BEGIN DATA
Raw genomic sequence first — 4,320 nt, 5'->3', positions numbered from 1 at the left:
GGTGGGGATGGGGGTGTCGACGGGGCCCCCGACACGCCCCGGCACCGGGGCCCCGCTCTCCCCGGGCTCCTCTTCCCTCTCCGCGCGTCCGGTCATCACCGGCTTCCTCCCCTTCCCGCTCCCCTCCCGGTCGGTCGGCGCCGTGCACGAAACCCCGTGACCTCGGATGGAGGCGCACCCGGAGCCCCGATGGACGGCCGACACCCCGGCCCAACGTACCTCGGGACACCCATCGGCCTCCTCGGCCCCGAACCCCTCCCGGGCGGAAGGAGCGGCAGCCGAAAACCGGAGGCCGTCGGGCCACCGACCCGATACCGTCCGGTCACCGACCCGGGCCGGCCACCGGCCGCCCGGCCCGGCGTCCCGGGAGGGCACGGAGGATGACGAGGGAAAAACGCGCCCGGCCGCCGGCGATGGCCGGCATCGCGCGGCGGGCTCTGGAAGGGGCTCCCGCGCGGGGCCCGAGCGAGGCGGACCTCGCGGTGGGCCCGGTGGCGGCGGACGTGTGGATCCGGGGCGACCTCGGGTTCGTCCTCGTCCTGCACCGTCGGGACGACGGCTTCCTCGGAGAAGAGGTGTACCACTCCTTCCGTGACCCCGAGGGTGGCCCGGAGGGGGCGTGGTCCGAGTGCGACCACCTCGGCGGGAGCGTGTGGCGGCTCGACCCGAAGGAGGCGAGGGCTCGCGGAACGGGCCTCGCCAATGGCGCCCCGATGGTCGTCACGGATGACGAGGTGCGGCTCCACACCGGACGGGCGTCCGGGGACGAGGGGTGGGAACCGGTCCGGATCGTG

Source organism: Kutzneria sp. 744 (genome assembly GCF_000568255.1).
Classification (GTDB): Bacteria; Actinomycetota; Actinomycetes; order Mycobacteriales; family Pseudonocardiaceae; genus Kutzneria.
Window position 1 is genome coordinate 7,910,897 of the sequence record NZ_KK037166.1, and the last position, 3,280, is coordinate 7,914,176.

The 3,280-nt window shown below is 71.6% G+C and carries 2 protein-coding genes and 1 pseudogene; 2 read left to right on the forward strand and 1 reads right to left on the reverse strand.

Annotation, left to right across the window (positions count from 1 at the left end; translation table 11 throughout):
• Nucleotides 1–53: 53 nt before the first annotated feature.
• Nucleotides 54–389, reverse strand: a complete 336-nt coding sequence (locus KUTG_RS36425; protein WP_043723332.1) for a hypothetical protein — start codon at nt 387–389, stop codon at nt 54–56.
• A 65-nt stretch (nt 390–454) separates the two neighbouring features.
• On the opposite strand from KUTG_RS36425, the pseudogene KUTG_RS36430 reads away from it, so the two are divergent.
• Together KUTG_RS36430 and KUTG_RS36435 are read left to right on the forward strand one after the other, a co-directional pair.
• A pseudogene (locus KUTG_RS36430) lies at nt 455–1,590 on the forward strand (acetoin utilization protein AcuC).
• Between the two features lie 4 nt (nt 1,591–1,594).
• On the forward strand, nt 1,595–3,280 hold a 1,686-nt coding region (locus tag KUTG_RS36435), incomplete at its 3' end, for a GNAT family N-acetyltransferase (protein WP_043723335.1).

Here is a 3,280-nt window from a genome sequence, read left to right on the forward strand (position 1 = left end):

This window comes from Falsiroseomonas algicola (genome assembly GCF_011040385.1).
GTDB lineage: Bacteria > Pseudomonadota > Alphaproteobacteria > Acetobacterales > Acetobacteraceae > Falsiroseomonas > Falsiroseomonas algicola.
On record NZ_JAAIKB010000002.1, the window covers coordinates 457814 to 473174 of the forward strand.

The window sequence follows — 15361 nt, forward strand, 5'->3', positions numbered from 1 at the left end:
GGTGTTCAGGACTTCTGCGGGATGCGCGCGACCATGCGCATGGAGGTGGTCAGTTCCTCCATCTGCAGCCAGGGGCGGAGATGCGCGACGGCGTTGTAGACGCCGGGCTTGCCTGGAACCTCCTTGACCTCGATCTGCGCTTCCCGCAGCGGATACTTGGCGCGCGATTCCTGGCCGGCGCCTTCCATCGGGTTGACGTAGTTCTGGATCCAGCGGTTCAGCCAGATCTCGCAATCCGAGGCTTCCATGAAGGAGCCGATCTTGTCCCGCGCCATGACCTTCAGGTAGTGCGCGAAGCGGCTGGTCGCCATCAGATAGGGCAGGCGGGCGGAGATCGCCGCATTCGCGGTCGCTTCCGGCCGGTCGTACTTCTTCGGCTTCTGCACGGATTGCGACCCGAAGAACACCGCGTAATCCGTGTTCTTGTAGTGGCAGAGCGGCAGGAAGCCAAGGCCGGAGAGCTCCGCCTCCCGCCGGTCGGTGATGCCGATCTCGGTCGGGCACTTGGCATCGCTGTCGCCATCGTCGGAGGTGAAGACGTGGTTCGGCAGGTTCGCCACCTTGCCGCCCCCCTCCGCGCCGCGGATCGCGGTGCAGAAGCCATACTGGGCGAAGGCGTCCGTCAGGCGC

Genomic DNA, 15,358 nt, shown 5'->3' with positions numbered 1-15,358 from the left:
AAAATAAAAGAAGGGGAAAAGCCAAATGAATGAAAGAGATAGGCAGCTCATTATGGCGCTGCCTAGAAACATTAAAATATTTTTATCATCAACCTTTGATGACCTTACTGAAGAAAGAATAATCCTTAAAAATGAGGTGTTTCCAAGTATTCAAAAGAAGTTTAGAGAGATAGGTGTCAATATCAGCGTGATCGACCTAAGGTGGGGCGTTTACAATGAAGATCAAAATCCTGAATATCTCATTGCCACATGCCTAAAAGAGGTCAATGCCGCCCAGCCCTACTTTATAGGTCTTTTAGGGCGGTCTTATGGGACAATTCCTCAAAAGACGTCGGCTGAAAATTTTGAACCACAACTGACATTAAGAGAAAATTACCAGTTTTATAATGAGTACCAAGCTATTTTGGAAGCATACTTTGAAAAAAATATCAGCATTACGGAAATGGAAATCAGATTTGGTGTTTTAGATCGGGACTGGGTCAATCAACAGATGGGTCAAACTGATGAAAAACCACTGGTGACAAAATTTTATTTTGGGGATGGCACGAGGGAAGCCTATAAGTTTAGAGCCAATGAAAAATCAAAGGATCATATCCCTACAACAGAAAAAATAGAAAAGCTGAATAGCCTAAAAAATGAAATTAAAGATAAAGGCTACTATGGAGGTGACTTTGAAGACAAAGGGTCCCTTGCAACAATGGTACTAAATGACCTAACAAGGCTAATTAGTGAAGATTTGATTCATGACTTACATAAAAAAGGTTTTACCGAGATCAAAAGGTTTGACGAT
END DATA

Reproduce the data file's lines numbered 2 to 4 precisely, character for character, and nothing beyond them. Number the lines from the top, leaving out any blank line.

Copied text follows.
GGTGGGGATGGGGGTGTCGACGGGGCCCCCGACACGCCCCGGCACCGGGGCCCCGCTCTCCCCGGGCTCCTCTTCCCTCTCCGCGCGTCCGGTCATCACCGGCTTCCTCCCCTTCCCGCTCCCCTCCCGGTCGGTCGGCGCCGTGCACGAAACCCCGTGACCTCGGATGGAGGCGCACCCGGAGCCCCGATGGACGGCCGACACCCCGGCCCAACGTACCTCGGGACACCCATCGGCCTCCTCGGCCCCGAACCCCTCCCGGGCGGAAGGAGCGGCAGCCGAAAACCGGAGGCCGTCGGGCCACCGACCCGATACCGTCCGGTCACCGACCCGGGCCGGCCACCGGCCGCCCGGCCCGGCGTCCCGGGAGGGCACGGAGGATGACGAGGGAAAAACGCGCCCGGCCGCCGGCGATGGCCGGCATCGCGCGGCGGGCTCTGGAAGGGGCTCCCGCGCGGGGCCCGAGCGAGGCGGACCTCGCGGTGGGCCCGGTGGCGGCGGACGTGTGGATCCGGGGCGACCTCGGGTTCGTCCTCGTCCTGCACCGTCGGGACGACGGCTTCCTCGGAGAAGAGGTGTACCACTCCTTCCGTGACCCCGAGGGTGGCCCGGAGGGGGCGTGGTCCGAGTGCGACCACCTCGGCGGGAGCGTGTGGCGGCTCGACCCGAAGGAGGCGAGGGCTCGCGGAACGGGCCTCGCCAATGGCGCCCCGATGGTCGTCACGGATGACGAGGTGCGGCTCCACACCGGACGGGCGTCCGGGGACGAGGGGTGGGAACCGGTCCGGATCGTG

Source organism: Kutzneria sp. 744 (genome assembly GCF_000568255.1).
Classification (GTDB): Bacteria; Actinomycetota; Actinomycetes; order Mycobacteriales; family Pseudonocardiaceae; genus Kutzneria.